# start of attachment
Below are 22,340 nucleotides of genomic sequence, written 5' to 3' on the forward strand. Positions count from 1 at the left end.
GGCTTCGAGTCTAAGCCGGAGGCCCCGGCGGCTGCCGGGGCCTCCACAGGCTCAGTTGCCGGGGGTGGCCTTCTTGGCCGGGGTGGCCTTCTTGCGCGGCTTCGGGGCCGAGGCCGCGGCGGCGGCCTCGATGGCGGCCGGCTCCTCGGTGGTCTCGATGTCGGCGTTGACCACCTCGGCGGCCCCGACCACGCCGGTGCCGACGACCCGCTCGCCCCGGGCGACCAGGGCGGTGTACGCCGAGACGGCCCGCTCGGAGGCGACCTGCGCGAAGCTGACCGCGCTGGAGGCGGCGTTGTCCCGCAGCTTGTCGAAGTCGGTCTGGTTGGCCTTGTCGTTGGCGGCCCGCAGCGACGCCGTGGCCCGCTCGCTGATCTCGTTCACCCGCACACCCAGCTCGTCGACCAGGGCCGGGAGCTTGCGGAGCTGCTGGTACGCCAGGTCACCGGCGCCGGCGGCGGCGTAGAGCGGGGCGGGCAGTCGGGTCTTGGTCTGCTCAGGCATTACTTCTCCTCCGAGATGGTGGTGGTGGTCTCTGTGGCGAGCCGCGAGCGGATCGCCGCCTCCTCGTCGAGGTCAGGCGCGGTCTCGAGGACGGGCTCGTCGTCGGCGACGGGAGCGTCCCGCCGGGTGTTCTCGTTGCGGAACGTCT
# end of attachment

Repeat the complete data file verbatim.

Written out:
Below are 22,340 nucleotides of genomic sequence, written 5' to 3' on the forward strand. Positions count from 1 at the left end.
GGCTTCGAGTCTAAGCCGGAGGCCCCGGCGGCTGCCGGGGCCTCCACAGGCTCAGTTGCCGGGGGTGGCCTTCTTGGCCGGGGTGGCCTTCTTGCGCGGCTTCGGGGCCGAGGCCGCGGCGGCGGCCTCGATGGCGGCCGGCTCCTCGGTGGTCTCGATGTCGGCGTTGACCACCTCGGCGGCCCCGACCACGCCGGTGCCGACGACCCGCTCGCCCCGGGCGACCAGGGCGGTGTACGCCGAGACGGCCCGCTCGGAGGCGACCTGCGCGAAGCTGACCGCGCTGGAGGCGGCGTTGTCCCGCAGCTTGTCGAAGTCGGTCTGGTTGGCCTTGTCGTTGGCGGCCCGCAGCGACGCCGTGGCCCGCTCGCTGATCTCGTTCACCCGCACACCCAGCTCGTCGACCAGGGCCGGGAGCTTGCGGAGCTGCTGGTACGCCAGGTCACCGGCGCCGGCGGCGGCGTAGAGCGGGGCGGGCAGTCGGGTCTTGGTCTGCTCAGGCATTACTTCTCCTCCGAGATGGTGGTGGTGGTCTCTGTGGCGAGCCGCGAGCGGATCGCCGCCTCCTCGTCGAGGTCAGGCGCGGTCTCGAGGACGGGCTCGTCGTCGGCGACGGGAGCGTCCCGCCGGGTGTTCTCGTTGCGGAACGTCT